Malaysia’s king agrees to confidence vote on PM’s resignation in Sept

Prime Minister Muhyiddin Yassin has faced doubts over his majority since being sworn in on March 1. PHOTO: REUTERS. Sketched by the Pan Pacific Agency.

KUALA LUMPUR, Aug 4, 2021, ST. Malaysia’s King has consented to a confidence vote when Parliament reconvenes in September, Prime Minister Muhyiddin Yassin said on Wednesday (Aug 4), just hours after at least 11 Umno MPs withdrew support for his government, The Straits Times reported.

The Premier announced this in a televised national address following a morning audience with the King, Sultan Abdullah Ahmad Shah, who had made a stunning public rebuke of the government last week.

“I am aware that my position as Prime Minister is continuously questioned. Therefore, I have informed the King that I will determine my legitimacy… in Parliament when it sits in September,” Tan Sri Muhyiddin said. “His Majesty consented to my proposal.”

Lawmakers from Umno, Malaysia’s largest party, had announced on Tuesday that they no longer backed Mr Muhyiddin’s leadership, leaving him with the support of at most 104 out of 220 Members of Parliament.

However, the Parti Pribumi Bersatu Malaysia president insisted in his speech that he continues to enjoy a parliamentary majority.

“I have received a number of statutory declarations from MPs that convince me that I still have the confidence of the majority,” he said. “Hence, my resignation… does not arise.”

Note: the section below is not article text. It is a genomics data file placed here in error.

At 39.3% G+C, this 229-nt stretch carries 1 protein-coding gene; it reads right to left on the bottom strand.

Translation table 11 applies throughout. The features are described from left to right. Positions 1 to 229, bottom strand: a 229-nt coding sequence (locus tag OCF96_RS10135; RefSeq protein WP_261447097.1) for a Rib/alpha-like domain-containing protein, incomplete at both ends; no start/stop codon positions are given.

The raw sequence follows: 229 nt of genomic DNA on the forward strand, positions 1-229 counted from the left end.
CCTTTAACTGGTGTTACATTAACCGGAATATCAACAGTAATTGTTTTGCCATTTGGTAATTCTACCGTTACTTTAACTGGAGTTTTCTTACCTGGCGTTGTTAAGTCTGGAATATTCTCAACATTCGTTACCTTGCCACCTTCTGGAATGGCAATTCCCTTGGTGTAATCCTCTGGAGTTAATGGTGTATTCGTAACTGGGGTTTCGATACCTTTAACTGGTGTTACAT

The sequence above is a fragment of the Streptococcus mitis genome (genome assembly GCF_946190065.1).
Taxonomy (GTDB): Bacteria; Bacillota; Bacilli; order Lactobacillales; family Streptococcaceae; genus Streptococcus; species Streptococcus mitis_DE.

Although there were 11 MPs present when Umno president Zahid Hamidi announced that they no longer supported Mr Muhyiddin on Tuesday evening, the Premier said Sultan Abdullah only mentioned that eight MPs had withdrawn their support in the King’s letter summoning him to Wednesday’s audience.

Energy and Natural Resources Minister Shamsul Anuar Nasarah had resigned from Cabinet on Tuesday, but was not in attendance at Zahid’s press conference.

But critics are calling on the premier to prove his legitimacy sooner. Democratic Action Party veteran Lim Kit Siang said Parliament should be convened in two weeks for a confidence vote, while former premier Najib Razak asked “why not now” since “he believes he still has majority support”.

Mr Muhyiddin also accused his opponents of sparking a political crisis because “they are uneasy with my firmness in ignoring… their pressure for me to interfere in the judiciary to free several individuals who are being prosecuted”.

Several of the Umno MPs who pulled their backing for Mr Muhyiddin on Tuesday are facing corruption charges, including Zahid and Najib, who is appealing a conviction in the 1Malaysia Development Berhad scandal.

The ongoing political imbroglio hit new heights last Thursday when the King chastised the government for misleading Parliament after de facto law minister Takiyuddin Hassan insisted six ordinances the monarch had promulgated during the seven-month emergency that expired on Sunday had been revoked.

The Palace said Sultan Abdullah had withheld his consent until the revocations were approved by Parliament, leading to widespread accusations of treason against the Muhyiddin administration.

The Prime Minister again denied the claims in Wednesday’s broadcast, insisting that what he did “was merely to… defend the sanctity of the constitutional monarchy”.

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